Over the years I have developed a love of antiques. Anything thrifted, found at a consignment store or flea market. I try to balance old, new and modern so that my house doesn't look like I am 100. Then the other day I had a couch delivered and the gentleman delivering the item says, "oh wow, an antique house". That's when I knew I needed to start adding some new/fresh pieces right away. Well.... not really, but it did make me think - is that really what people see when they come to my house?
I found a scroll painting a few months ago, where else, at my favorite local antique store (Designer Finds in Marshall, VA) and have been trying to decide how to display it. I already had a quite a few walls filled with frames so I just wasn't feeling that another big frame would look right on the walls, not to mention a frame just felt so heavy with the scroll painting. After doing a little digging I found a few ideas and one that felt just right; a solution that was modern, simple and truly complemented the art. Cue my Pinterest board: WALLS
The materials checklist is pretty simple and short, but the process takes a bit of (finger muscle) effort. There are two blogs that gave me the information I needed:
How to Make an Acrylic Frame by Jana Bek Design
Frameless Floating Art Tutorial by Pneumatic Addict
MY DIY PROCESS
1. I ordered the brass sign stand-offs from Nova Display on Amazon. They are a great quality and cheap!
2. Made a trip to Lowes and purchased a few sheets of Optix acrylic.
3. We asked Lowe's to custom cut the acrylic to a measurement that was a total of 4" wider and longer than the art (2" on each side). The art is sandwiched together so I needed (2) sheets of equal measurement.
4. Back at home, I measured 1.5" in from each corner and marked the locations for the holes. Make sure to leave the protective layer on both sides (you will have a chance to take it off later).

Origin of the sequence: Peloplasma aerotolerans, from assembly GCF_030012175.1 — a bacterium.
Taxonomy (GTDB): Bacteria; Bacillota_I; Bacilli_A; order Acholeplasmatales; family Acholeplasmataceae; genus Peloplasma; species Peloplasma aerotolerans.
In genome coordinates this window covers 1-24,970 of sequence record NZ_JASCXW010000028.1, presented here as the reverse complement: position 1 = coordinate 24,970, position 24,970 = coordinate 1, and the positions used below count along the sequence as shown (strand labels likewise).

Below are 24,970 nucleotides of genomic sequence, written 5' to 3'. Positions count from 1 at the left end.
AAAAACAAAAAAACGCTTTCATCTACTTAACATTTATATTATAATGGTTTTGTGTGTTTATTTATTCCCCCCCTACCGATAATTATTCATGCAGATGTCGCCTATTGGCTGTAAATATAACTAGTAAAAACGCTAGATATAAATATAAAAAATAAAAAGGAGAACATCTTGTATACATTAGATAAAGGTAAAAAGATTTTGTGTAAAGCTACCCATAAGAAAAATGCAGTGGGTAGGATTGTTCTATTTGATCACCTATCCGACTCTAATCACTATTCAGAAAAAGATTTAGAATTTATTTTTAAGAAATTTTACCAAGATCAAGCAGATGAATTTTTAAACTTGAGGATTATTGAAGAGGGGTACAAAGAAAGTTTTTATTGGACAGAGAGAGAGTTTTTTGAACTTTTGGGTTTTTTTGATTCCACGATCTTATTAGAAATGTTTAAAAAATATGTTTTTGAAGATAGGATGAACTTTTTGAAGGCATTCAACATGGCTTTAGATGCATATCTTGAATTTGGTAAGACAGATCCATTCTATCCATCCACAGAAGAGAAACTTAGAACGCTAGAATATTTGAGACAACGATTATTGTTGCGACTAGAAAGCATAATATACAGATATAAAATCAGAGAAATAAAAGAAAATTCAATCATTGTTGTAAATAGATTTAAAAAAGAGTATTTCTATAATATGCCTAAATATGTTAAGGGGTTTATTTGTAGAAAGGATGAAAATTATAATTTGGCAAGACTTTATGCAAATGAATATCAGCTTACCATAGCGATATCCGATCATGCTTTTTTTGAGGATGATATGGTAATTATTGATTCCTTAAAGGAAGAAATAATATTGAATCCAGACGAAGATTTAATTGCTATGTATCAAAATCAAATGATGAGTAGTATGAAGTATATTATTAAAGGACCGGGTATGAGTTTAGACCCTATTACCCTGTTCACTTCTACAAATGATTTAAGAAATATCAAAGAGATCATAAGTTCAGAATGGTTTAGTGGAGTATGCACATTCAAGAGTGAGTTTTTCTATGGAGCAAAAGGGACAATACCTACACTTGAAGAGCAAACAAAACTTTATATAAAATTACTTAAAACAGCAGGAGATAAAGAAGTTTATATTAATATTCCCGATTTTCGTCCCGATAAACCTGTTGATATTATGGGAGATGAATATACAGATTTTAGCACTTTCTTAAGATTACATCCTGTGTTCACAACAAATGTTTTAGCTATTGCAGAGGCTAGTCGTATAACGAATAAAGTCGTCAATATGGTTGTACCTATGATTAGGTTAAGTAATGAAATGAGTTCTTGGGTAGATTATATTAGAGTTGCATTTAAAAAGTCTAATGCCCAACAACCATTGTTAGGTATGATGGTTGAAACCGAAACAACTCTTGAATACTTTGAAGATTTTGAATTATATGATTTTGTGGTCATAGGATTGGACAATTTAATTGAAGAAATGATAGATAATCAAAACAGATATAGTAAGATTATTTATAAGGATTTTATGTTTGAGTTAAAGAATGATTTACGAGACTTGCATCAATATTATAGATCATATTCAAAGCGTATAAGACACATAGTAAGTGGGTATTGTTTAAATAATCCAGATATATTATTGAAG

5. At this point I tested on an extra piece of acrylic, both the drilling and melting methods. The acrylic split when I used the drill so I went the melting route. This was kind of a pain in the bum and my hands hurt from squeezing and pushing through the plastic but I pressed on ...all for the love of design!
6. Using heavy-duty pliers, I gripped and held the round-ish end of a thick drill bit over my gas burner. The metal never got red like they mentioned in the above blogs posts, but that might be because I was impatient. Nevertheless, I heated/pressed and repeated the process many times and eventually had 4 melted holes. (I had a few pieces of wood lying around so I laid the acrylic on top of the wood to provide a bit of leverage when melting).
7. The holes didn't end up being big enough, so instead of remelting my husband used a dremel tool to enlarge them. This worked really well and if we were to try this project again, a Dremel tool with the right bit might be the better/easier solution as opposed to melting.
8. Last and final step is to mount the acrylic frame. The Nova Display Sign Stand-off's come with all the hardware you need. My only advice here would be to ensure that your frame is level when marking the wall and then to accurately trace the holes. The holes will likely be different sizes after melting which can easily throw things off.